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University of Georgia Revises Policy on Freedom of Expression, Ending Student Lawsuit
As the Atlanta Journal-Constitution reported last week, the University of Georgia (UGA) chapter of the student organization Young Americans for Liberty has settled its free speech lawsuit against UGA after the university revised its policy on free expression.
UGA’s previous Policy on Freedom of Expression established just two areas on campus for spontaneous student expression, requiring students gathering elsewhere to obtain a permit at least 48 hours in advance of their expressive activity. The new policy makes spontaneous student expression easier, keeping the two “Free Expression Areas” but also allowing for spontaneous speech elsewhere on campus under certain circumstances:
Members of the University Community may also engage in spontaneous expressive activity without a reservation in publicly accessible areas of campus other than the designated Free Expression Areas only if the spontaneous expressive activity:
a. is prompted by news or affairs coming into public knowledge less than forty-eight hours prior to such event;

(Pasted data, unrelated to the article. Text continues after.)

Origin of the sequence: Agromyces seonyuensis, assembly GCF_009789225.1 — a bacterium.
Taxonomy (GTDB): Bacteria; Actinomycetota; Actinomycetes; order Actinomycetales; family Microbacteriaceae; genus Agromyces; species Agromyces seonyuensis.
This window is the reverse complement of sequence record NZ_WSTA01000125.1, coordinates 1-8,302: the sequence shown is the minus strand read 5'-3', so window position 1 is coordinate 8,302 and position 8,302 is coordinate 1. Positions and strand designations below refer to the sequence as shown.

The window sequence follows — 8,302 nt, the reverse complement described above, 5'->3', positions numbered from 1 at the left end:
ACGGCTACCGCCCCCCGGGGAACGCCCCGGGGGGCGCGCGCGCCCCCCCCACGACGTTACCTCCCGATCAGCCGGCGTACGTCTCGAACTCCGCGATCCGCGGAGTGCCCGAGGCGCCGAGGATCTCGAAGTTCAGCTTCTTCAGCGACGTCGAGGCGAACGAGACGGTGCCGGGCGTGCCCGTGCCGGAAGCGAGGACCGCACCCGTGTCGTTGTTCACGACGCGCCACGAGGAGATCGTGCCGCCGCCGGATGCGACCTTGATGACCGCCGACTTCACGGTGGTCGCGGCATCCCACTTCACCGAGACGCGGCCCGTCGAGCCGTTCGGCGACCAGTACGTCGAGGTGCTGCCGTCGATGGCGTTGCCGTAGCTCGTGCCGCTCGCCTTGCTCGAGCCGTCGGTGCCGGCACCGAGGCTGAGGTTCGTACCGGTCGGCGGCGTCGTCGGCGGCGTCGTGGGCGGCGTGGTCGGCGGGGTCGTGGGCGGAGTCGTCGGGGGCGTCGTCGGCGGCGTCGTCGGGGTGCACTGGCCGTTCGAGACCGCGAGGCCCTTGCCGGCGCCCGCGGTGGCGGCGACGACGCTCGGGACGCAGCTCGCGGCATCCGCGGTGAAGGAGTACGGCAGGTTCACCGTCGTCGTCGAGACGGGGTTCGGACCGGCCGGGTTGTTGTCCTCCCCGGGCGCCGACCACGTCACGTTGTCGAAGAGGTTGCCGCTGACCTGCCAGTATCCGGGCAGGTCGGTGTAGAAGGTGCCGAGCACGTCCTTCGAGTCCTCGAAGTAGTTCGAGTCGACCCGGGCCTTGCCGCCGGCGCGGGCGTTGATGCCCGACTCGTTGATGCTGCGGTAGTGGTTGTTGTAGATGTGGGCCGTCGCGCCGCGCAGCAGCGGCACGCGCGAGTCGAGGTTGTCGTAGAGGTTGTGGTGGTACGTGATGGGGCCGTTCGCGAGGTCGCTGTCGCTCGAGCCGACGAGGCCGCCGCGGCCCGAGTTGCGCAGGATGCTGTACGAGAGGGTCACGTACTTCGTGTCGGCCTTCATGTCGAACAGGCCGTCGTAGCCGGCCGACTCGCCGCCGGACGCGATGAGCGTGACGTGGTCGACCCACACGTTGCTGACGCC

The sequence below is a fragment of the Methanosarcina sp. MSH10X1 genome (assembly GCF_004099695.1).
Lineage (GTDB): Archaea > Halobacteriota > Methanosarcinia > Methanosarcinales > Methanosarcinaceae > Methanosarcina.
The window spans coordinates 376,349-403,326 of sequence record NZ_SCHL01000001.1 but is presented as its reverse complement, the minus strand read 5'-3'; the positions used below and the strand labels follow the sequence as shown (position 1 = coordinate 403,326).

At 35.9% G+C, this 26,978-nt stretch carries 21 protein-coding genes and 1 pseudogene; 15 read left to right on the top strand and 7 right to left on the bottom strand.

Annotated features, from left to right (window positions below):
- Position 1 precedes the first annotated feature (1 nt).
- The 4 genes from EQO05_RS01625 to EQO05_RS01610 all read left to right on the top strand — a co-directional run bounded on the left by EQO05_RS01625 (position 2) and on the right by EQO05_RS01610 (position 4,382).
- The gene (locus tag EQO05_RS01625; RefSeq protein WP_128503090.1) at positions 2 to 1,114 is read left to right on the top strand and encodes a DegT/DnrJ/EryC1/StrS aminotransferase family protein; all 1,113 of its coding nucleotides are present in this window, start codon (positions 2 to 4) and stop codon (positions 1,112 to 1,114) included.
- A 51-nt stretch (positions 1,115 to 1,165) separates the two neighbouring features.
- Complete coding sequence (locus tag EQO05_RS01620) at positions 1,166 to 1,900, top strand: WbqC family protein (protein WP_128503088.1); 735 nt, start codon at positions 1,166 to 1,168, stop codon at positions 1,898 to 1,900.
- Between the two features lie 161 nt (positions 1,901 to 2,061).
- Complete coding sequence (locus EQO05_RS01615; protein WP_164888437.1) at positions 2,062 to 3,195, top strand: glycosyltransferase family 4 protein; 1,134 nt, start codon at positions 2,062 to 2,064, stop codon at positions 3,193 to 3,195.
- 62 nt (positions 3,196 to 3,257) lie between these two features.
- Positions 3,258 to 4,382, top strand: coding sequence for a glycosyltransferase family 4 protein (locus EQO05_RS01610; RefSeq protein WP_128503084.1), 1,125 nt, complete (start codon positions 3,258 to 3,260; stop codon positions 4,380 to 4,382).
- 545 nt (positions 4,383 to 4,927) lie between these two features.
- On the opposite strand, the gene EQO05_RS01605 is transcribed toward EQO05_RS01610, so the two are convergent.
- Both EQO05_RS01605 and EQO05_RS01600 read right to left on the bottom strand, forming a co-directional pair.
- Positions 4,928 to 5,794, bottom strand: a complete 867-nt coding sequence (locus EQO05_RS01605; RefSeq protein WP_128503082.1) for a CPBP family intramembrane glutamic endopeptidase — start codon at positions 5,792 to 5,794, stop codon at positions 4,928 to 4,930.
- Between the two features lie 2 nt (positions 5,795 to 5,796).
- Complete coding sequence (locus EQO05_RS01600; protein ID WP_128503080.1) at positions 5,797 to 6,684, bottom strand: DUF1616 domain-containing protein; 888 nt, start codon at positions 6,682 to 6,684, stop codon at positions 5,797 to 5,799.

b. is not planned more than 24 hours in advance, making it impractical to make a reservation in accordance with Section I.A., above;
c. takes place in open, generally accessible outdoor areas of campus;
d. adheres to the time, place, and manner restrictions set forth in Section C, below; and
e. involves less than ten (10) persons; provided, however, that if the spontaneous expressive activity involves ten (10) or more persons, the expressive activity may continue only if immediate notice is provided to the Associate Dean of Students by calling (706) 542-7774 during normal business hours. If the spontaneous expressive activity occurs after normal business hours or on weekends, immediate notice must be provided by calling the University Police Shift Commander at (706) 542-2200.
While this policy does allow for a fair amount of spontaneous student expression, I must say it feels pretty grudging. One doesn’t get the sense that UGA actually appreciates the importance of student expression; it was dragged kicking and screaming into being less restrictive. Still, the end result is that UGA students are now freer to engage in expressive activities in the location of their choice, and that is a happy ending.
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